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wear a load till we have discharged the obligation. wisdom. "Mention not the name of man," cries Every acknowledgment of gratitude is a circum- the hermit with indignation; "here let me live restance of humiliation; and some are found to sub- tired from a base ungrateful world; here among mit to frequent mortifications of this kind, pro- the beasts of the forest I shall find no flatterers: claiming what obligations they owe, merely because they think it in some measure cancels the debt.
the lion is a generous enemy, and the dog a faithful friend; but man, base man, can poison the bowl, and smile while he presents it!"-"You have been Thus love is the most easy and agreeable, and used ill by mankind," interrupted the philosopher gratitude the most humiliating affection of the shrewdly. "Yes," returned the hermit, "on manmind: we never reflect on the man we love, with- kind I have exhausted my whole fortune, and this out exulting in our choice, while he who has bound staff, and that cup, and those roots, are all that I us to him by benefits alone, rises to our idea as a have in return."-" Did you bestow your fortune, person to whom we have in some measure forfeited or did you only lend it?" returned Mencius. "I our freedom. Love and gratitude are seldom there-bestowed it undoubtedly," replied the other, "for fore found in the same breast without impairing where were the merit of being a money-lender?"— each other; we may tender the one or the other "Did they ever own that they received it?" still singly to those we converse with, but can not com- adds the philosopher. "A thousand times,” cries mand both together. By attempting to increase, the hermit; "they every day loaded me with prowe diminish them; the mind becomes bankrupt fessions of gratitude for obligations received, and under too large obligations; all additional benefits solicitations for future favours."—"If, then," says lessen every hope of future return, and bar up Mencius smiling, "you did not lend your fortune every avenue that leads to tenderness. in order to have it returned, it is unjust to accuse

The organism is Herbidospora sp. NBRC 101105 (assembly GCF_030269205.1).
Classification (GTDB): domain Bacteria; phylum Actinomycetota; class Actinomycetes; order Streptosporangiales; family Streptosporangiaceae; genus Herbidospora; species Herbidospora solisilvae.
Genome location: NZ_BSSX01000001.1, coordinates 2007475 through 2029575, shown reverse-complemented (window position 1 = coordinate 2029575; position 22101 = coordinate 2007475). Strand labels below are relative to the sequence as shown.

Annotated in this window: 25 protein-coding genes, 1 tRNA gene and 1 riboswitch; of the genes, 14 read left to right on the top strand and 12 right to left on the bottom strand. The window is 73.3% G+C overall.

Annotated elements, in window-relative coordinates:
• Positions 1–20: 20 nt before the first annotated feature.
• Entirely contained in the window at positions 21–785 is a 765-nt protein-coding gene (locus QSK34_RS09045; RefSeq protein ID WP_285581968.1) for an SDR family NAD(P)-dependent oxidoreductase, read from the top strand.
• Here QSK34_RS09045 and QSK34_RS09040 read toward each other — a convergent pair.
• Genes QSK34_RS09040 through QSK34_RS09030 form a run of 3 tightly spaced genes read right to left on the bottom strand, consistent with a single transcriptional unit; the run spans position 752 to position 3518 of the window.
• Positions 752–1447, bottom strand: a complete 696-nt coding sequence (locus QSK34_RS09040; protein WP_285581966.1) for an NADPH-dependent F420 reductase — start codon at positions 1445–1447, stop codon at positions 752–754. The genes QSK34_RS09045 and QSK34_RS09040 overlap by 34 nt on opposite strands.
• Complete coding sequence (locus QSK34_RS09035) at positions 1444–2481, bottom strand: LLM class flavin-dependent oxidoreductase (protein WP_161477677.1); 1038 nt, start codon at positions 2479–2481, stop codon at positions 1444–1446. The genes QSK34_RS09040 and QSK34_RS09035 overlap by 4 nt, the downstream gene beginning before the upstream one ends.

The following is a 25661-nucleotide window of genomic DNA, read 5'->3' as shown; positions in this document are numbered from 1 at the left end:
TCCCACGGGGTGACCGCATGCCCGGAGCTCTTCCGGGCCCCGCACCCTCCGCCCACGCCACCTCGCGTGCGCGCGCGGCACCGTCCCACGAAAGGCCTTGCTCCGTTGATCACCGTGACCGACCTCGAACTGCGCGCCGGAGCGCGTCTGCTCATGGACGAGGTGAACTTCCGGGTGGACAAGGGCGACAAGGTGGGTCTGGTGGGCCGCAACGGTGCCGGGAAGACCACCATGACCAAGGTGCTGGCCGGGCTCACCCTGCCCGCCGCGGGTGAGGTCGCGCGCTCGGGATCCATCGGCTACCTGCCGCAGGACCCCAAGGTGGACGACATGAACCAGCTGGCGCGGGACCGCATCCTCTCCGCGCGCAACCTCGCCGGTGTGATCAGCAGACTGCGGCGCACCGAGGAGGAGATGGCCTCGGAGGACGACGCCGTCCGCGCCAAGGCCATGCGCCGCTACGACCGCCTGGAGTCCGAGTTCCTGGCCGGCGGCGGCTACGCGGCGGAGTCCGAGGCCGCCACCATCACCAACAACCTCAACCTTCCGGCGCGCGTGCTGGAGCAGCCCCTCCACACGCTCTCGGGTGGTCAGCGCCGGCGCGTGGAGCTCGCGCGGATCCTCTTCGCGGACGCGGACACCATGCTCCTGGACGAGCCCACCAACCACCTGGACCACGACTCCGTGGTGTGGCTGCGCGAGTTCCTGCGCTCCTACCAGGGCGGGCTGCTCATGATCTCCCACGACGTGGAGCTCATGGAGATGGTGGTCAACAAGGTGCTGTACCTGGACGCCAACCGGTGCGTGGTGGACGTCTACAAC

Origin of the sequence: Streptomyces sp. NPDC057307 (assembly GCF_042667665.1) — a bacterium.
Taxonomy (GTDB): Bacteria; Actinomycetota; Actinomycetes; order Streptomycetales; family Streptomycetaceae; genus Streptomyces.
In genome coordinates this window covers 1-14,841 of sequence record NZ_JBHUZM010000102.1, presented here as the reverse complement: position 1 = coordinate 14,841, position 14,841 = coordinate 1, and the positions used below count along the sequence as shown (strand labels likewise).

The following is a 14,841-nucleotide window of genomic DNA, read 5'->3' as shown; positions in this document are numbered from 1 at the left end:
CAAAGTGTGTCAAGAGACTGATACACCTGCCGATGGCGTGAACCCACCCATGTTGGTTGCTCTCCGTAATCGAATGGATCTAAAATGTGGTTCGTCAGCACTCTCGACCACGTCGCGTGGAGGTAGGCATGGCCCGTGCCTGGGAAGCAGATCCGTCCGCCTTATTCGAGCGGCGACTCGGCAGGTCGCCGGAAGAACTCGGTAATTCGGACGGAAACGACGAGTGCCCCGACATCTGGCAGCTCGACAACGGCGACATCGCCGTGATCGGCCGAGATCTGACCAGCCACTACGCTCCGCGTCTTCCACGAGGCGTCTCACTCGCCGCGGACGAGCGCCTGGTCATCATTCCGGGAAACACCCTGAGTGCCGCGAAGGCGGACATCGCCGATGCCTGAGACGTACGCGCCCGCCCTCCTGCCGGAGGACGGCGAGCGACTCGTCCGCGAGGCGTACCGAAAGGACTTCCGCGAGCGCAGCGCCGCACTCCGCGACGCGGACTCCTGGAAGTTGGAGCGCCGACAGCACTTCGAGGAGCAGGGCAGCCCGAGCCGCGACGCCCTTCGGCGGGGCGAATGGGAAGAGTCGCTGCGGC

In all our connexions with society, therefore, it them of ingratitude; they owned themselves obliged, is not only generous, but prudent, to appear insen-you expected no more, and they certainly earned sible of the value of those favours we bestow, and each favour by frequently acknowledging the obliendeavour to make the obligation seem as slight as gation." The hermit was struck with the reply, possible. Love must be taken by stratagem, and not by open force: we should seem ignorant that we oblige, and leave the mind at full liberty to give or refuse its affections; for constraint may indeed leave the receiver still grateful, but it will certainly produce disgust.
If to procure gratitude be our only aim, there is no great art in making the acquisition; a benefit conferred demands a just acknowledgment, and we have a right to insist upon our due.